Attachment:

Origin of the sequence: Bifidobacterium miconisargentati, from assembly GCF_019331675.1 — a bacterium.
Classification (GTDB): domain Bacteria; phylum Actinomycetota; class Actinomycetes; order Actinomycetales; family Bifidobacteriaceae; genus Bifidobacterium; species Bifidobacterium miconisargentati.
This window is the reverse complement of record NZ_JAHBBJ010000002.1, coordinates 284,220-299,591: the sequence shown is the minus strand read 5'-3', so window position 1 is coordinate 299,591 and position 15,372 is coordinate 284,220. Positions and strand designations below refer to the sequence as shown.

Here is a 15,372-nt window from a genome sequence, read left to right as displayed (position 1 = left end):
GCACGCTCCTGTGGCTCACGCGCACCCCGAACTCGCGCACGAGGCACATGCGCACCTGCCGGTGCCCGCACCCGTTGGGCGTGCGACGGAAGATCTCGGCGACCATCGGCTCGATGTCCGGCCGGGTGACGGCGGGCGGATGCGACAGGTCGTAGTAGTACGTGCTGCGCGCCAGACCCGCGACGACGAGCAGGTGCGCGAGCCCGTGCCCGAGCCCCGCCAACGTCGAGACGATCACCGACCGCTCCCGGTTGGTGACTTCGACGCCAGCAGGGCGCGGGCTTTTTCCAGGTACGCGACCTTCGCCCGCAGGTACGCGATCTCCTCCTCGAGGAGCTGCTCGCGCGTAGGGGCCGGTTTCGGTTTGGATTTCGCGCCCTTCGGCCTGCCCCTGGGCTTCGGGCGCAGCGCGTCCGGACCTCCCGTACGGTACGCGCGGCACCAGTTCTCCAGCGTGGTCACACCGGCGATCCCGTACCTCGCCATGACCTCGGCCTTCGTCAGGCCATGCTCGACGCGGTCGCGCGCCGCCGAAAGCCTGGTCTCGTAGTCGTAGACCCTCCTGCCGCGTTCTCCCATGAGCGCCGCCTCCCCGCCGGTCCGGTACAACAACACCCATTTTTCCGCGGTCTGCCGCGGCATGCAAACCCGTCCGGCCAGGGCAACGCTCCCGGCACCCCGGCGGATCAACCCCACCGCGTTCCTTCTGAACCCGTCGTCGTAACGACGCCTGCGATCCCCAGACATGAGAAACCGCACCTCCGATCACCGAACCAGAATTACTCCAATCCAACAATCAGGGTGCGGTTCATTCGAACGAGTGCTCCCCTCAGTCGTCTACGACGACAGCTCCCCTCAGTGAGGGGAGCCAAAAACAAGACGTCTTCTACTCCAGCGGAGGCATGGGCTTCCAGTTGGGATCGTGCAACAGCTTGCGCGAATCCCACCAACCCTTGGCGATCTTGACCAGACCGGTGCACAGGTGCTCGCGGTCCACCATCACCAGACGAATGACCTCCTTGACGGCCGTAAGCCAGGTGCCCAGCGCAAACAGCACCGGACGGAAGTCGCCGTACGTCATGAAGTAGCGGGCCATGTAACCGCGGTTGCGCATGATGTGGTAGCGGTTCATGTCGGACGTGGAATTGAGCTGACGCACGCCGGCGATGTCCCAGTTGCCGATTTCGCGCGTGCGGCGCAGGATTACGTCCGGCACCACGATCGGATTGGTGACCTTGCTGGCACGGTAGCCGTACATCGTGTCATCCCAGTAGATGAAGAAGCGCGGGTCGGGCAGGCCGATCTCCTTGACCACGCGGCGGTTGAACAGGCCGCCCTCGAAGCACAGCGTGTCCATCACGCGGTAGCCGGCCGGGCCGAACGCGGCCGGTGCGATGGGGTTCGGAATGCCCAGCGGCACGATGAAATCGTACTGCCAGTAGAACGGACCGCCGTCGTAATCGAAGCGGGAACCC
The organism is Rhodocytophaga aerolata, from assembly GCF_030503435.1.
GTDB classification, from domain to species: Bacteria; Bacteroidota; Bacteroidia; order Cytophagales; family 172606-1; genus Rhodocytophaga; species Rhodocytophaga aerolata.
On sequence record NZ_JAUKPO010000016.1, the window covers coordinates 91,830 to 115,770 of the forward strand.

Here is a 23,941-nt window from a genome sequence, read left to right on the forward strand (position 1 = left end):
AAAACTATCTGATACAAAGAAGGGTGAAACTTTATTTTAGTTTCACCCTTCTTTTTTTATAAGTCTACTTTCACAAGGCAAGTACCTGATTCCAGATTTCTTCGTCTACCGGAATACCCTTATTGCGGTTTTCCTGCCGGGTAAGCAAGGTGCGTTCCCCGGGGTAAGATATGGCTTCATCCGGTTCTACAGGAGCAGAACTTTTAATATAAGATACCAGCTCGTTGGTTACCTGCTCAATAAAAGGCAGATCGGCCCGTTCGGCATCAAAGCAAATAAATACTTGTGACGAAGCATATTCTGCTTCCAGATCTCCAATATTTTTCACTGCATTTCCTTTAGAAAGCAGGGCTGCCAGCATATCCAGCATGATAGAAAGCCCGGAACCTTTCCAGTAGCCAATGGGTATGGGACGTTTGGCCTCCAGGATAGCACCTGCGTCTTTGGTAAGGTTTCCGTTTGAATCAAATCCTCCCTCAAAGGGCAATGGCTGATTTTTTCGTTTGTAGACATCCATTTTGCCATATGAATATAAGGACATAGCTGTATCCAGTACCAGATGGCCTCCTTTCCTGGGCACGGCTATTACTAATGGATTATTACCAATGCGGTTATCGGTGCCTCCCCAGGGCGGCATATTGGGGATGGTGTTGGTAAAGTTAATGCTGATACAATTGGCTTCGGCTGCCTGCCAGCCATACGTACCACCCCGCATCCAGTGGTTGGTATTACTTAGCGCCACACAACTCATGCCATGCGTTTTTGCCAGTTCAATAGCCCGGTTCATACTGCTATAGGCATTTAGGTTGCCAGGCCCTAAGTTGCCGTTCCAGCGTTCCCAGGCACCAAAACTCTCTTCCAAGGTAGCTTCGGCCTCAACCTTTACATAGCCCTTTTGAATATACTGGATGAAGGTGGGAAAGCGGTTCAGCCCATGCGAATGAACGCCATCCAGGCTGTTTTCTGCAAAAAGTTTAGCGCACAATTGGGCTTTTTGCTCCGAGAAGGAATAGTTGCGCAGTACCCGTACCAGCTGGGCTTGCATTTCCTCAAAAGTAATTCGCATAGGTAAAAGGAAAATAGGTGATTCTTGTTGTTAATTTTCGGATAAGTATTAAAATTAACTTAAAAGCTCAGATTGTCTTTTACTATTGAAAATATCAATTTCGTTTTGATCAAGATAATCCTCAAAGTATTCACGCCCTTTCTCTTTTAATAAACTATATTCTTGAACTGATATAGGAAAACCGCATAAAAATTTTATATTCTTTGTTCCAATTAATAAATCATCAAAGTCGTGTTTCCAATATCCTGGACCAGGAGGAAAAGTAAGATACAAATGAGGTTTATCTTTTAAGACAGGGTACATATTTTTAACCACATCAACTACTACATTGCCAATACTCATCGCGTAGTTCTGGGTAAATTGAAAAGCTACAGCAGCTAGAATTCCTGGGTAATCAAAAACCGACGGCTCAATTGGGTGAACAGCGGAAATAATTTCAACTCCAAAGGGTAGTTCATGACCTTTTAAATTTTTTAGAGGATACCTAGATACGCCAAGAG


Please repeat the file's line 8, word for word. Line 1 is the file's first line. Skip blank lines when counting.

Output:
On sequence record NZ_JAUKPO010000016.1, the window covers coordinates 91,830 to 115,770 of the forward strand.